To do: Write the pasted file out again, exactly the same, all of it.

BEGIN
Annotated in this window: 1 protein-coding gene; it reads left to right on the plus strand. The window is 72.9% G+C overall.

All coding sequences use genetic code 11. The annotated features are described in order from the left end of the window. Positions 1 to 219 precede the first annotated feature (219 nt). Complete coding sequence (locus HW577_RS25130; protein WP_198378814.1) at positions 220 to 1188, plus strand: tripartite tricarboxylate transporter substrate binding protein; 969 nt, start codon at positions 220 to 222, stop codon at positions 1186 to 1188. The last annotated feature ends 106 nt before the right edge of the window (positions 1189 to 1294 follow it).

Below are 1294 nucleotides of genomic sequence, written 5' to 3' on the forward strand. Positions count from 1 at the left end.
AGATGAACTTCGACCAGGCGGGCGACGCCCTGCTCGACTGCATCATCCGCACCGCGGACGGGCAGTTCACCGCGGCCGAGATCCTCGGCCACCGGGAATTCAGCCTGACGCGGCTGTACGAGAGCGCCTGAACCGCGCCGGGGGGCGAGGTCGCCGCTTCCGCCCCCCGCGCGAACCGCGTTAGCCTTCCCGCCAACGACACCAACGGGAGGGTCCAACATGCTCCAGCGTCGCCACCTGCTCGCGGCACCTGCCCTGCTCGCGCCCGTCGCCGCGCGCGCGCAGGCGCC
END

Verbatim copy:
Annotated in this window: 1 protein-coding gene; it reads left to right on the plus strand. The window is 72.9% G+C overall.

All coding sequences use genetic code 11. The annotated features are described in order from the left end of the window. Positions 1 to 219 precede the first annotated feature (219 nt). Complete coding sequence (locus HW577_RS25130; protein WP_198378814.1) at positions 220 to 1188, plus strand: tripartite tricarboxylate transporter substrate binding protein; 969 nt, start codon at positions 220 to 222, stop codon at positions 1186 to 1188. The last annotated feature ends 106 nt before the right edge of the window (positions 1189 to 1294 follow it).

Below are 1294 nucleotides of genomic sequence, written 5' to 3' on the forward strand. Positions count from 1 at the left end.
AGATGAACTTCGACCAGGCGGGCGACGCCCTGCTCGACTGCATCATCCGCACCGCGGACGGGCAGTTCACCGCGGCCGAGATCCTCGGCCACCGGGAATTCAGCCTGACGCGGCTGTACGAGAGCGCCTGAACCGCGCCGGGGGGCGAGGTCGCCGCTTCCGCCCCCCGCGCGAACCGCGTTAGCCTTCCCGCCAACGACACCAACGGGAGGGTCCAACATGCTCCAGCGTCGCCACCTGCTCGCGGCACCTGCCCTGCTCGCGCCCGTCGCCGCGCGCGCGCAGGCGCC